Challenging Behaviour Service

Supporting someone with learning disabilities and or behaviour that challenges can be very stressful and isolating. Having someone who is able to offer advice and support can make a huge difference.

The term “Challenging Behaviour” has been used to refer to “difficult” or “problem” behaviours which may be shown by children or adults with a learning disability.

Challenging Behaviour can put the safety of the person or others at risk or have a significant effect on the person’s everyday life.

Assessment

All behaviour happens for a reason, being aware of the causes is key to limit it’s impact and find alternatives.

A ‘functional assessment’ is a good way to find out the exact causes of a person’s behaviour. Some of the key areas analysed include:

•    Description of the behaviour i.e. exactly what happens.

•    Early warning signs, e.g. becoming red in the face.

•    What happens before the behaviour, e.g. does something trigger the behaviours? e.g. noisy environment, being told no.

•    What happens after the event, i.e. what is the person getting or not getting from the behaviour that makes them want to do it again?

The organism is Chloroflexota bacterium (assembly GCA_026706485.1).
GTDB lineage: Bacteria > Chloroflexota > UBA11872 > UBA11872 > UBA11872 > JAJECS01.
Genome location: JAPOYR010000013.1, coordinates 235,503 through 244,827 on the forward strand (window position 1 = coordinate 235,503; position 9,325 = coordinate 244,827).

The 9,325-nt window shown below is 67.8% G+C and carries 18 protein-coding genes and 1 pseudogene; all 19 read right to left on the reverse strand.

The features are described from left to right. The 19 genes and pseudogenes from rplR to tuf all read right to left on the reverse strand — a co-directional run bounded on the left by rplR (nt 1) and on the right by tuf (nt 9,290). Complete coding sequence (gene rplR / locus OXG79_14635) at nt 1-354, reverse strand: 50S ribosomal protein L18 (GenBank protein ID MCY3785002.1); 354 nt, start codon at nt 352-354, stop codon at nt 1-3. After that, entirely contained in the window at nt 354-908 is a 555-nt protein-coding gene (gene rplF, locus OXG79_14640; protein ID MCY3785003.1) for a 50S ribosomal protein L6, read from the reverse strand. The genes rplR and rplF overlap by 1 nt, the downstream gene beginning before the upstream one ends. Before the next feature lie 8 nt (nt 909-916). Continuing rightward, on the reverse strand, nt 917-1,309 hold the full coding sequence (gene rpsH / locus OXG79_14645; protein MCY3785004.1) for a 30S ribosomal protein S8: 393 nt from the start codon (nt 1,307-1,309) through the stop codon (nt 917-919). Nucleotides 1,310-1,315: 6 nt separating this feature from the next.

Using this information reach produces a Positive Behavioural Support Plan that helps:

•    Reduce the frequency of challenging behaviour or

•    Lessen the impact on the person and for those caring for them.

Working Together

The reach Clinical Practice Specialist will work in collaboration with any existing external agencies that may already be involved with the person.

Life Improvement

By working together and improving a person’s quality of life, challenging behaviour reduces as a side effect.

The  plan will help the person to stay in:

•    Green ‘Primary’ Phase: Where a person is mostly calm and relaxed.

Will give you helpful  advice  to help manage:

•    Amber ‘Secondary’ Phase: Where a person starts to  become anxious. Quick action and de-escalation is key.

Advise what to do if the person hits ‘crisis’:

•    Red ‘Reactive’ Phase: How best to keep the person and yourself safe.

What to do during:

•    ‘Post-incident’ Phase: Where the person starts to relax  again to stop incidents from quickly re-occurring.

Video credits: The Centre for the Advancement of PBS at BILD

Get in touch

If you would like to find out more about our Challenging Behaviour Service – please contact:

Kelly Harris

Tel: 01633 225111
Email: kelly.harris@reach-support.co.uk